- 1 can (15oz) of cannelloni beans ( small white beans: goya is cheapest)
- 2 tbsp olive oil
- 1 zucchini scrubbed zucchini (yellow or green is fine)
- 1 cup diced carrots (1 large carrot or 10 – 15 baby carrots)
- 1 stalk diced celery
- ½ cup finely chopped onion
- 2 -3 cloves minced garlic
- 2 cups drained canned tomatoes (whole or diced – if they are whole, dice them...duh)
- 2 quarts chicken or vegetable stock (1 big can or 4 small cans)
- ½ cup rice or small pasta (optional)
- salt and pepper to taste
- 1 tbsp dried basil
- 2 tsp dried oregano
- 1 bay leaf
- a big pot – 6 quarts or more
- wooden spoon
- large knife
- cutting board
- potato peeler
- can opener
- spoon for tasting
- tin foil (opional)
Grab that knife and your cutting board. Take, in turn, the zucchini, carrots, celery and potato and dice them up. Peeling the potato first will save some headaches later. Put all your chopped veggies in a bowl and set them aside. You can even have them soaking in ice water to keep them crisp and bight. Next get the onion and mince it. If you don't want to cry your eyes out, try not to cut the root nub off the onion before you go chopping it up. Now it doesn't have to be perfect but the pieces should be fairly small, almost pea sized. Set it aside and grab the two cloves of garlic. Take the flat end of your knife, put it over a clove and hit the flat blade with your palm hard. You'll notice that the papery cover will slip off easily and save you from climbing the walls trying to get it off without it cementing to your fingers. Mince, mince, mince, as small as you can make them and set aside. (Don't worry photos will follow the next time I make this.) Open all your cans and have all your seasonings ready.
If you skipped the sauteed onion section, you're a bad boy and need to be shot. I take no prisoners and I do not suffer fools gladly, so if you set your kitchen on fire or get a crap meal out of this recipe you have only yourself to blame. GO READ THE INSTRUCTIONS! That said, lets get on with it.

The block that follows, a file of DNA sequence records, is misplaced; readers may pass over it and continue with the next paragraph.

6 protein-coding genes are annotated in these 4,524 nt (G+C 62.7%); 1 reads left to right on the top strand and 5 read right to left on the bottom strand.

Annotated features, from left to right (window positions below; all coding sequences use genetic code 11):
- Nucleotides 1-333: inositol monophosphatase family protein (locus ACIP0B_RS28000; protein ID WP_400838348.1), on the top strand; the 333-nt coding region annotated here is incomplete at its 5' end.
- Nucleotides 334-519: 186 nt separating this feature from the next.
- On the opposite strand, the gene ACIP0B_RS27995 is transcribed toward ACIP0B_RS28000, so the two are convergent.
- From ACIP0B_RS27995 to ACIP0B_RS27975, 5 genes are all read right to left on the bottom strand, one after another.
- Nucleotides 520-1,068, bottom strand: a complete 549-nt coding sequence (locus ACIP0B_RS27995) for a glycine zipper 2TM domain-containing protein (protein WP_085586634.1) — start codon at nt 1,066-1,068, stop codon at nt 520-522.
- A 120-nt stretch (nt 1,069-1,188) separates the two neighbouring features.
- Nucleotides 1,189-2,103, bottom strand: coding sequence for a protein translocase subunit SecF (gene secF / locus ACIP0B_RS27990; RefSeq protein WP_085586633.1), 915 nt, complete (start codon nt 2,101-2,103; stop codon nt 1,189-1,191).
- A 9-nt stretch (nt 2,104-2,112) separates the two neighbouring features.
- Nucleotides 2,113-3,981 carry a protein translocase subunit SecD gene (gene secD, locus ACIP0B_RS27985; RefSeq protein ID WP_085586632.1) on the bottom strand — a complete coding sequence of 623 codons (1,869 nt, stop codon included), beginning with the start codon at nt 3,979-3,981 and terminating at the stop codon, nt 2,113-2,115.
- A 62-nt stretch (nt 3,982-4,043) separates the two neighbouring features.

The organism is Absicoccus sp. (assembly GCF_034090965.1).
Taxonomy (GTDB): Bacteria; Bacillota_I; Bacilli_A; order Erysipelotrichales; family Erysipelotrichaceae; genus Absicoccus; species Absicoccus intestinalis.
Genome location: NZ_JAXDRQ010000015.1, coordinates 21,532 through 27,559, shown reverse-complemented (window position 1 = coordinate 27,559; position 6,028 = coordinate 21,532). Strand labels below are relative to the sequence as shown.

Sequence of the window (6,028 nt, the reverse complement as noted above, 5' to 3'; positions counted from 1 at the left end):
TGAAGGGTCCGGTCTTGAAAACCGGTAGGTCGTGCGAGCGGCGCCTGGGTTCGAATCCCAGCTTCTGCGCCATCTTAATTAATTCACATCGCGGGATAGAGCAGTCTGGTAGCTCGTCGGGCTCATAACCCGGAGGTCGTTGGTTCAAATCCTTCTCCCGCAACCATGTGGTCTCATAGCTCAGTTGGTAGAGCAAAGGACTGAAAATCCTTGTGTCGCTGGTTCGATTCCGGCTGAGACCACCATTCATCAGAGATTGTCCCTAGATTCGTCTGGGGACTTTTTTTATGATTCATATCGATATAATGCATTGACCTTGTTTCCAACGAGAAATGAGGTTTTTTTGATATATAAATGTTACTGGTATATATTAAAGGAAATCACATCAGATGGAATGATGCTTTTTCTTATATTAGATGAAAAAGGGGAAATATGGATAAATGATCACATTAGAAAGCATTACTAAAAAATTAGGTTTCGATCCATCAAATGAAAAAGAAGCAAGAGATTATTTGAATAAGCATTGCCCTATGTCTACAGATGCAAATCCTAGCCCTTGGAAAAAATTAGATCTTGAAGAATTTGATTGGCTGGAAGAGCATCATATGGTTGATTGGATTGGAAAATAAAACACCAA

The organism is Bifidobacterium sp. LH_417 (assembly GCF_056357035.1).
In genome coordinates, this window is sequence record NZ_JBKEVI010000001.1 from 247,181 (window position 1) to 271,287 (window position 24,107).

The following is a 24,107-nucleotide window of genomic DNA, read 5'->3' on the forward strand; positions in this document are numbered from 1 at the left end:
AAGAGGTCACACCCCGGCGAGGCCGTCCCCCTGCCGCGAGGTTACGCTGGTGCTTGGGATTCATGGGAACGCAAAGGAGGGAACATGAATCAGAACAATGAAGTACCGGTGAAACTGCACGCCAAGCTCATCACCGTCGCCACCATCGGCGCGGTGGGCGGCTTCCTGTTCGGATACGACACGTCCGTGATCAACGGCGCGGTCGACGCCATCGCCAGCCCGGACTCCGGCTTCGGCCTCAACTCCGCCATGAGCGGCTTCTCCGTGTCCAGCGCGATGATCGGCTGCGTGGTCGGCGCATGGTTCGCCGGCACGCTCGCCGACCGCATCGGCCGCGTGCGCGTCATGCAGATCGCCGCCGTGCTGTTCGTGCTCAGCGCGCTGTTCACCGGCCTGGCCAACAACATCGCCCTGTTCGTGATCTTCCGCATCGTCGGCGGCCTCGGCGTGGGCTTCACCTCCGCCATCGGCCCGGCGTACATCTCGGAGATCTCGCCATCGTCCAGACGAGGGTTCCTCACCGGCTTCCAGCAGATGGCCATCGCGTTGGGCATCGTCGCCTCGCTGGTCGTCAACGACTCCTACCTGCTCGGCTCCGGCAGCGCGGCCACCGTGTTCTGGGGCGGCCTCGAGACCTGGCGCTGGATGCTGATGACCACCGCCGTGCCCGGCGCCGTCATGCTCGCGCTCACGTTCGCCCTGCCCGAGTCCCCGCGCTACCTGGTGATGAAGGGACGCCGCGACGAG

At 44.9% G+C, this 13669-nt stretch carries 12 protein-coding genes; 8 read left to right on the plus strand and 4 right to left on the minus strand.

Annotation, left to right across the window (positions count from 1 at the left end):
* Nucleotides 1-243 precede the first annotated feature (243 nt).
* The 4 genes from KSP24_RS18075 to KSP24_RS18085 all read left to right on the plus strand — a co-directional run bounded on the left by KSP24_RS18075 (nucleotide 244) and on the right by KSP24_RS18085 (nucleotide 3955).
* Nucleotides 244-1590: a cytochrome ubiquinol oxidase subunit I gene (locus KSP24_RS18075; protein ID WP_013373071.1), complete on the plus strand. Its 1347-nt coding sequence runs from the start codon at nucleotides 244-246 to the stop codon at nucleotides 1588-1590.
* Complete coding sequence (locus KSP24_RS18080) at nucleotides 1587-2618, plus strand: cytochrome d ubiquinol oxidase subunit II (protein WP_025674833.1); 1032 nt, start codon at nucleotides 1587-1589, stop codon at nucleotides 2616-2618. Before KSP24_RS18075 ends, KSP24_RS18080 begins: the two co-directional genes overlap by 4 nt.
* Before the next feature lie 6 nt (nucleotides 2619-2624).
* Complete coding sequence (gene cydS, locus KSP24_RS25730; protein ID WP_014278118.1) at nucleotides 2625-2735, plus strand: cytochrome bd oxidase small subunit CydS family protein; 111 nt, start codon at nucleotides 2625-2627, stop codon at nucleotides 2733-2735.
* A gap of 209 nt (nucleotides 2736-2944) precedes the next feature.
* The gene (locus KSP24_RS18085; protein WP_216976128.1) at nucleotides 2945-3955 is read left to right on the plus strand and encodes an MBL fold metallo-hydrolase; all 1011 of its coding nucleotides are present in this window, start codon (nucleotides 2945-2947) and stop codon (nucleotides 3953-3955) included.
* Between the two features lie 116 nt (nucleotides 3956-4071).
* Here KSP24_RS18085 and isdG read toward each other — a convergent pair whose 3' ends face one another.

Put the pot on a burner large enough for it and put the heat to medium. Add the 2 tablespoons of olive oil to the pot and a little piece of onion. When that piece starts popping and sizzling then add the rest of the onion and stir, stir, stir. You don't have to be speed racer but make sure you push that sucker around so that it clarifies instead of browns. If you don't know what that means READ THE SAUTEE POST! After about 3 minutes of this onion tossing, throw in the garlic. Keep stirring and make sure they get warm and start to get a bit golden.
Grab all of the diced root vegetables. That means the carrot, celery and potatoes. Add these to the onion and garlic and mix well. They should be coated in oil, onion and garlic pieces after a few minutes. Now there is an added step here that you can take or leave.
It's called “sweating your vegetables.” This does not mean you have to go back to high school thinking and start cooing over the pot telling the carrots how good they look peeled. What your doing is in a sense, steaming them in the pot to bring out more flavor. Take a length of tin foil and push it loosely down on the veggies so that they can steam, but no so tight that they can't breathe. Turn your heat down to medium low – and this is tricky – you have to keep an ear, an eye and a nose out for trouble. About 3 minutes should do it and if you feel like you have to stir the veg more than once please do so. Even I mess up this part so I tend to skip it sometimes. After 3 minutes, take off the foil and add the liquids.
OK! So far so good right? ....Oh boy. Anyway, add the diced tomatoes (you 'did' remember to dice them if they were whole right?) and the stock. This will seriously slow down the vegetables cooking, so you're going to turn the heat up to high and get it to boil. Remember the boiling lesson? It's the same for stocks and most liquids. If you have no clue what I just said, GO BACK AND READ IT!
After you get it to a roiling boil, turn the heat down to medium so you have a simmer. Simmer is much more gentle than a boil but there is still a bubbling in the pot. At this point you can add the pasta or rice and the seasonings (bay leaf, basil, oregano, salt and pepper.) I find that adding the beans at the last minute helps them keep their shape a bit better. They're already cooked, you're just heating them up.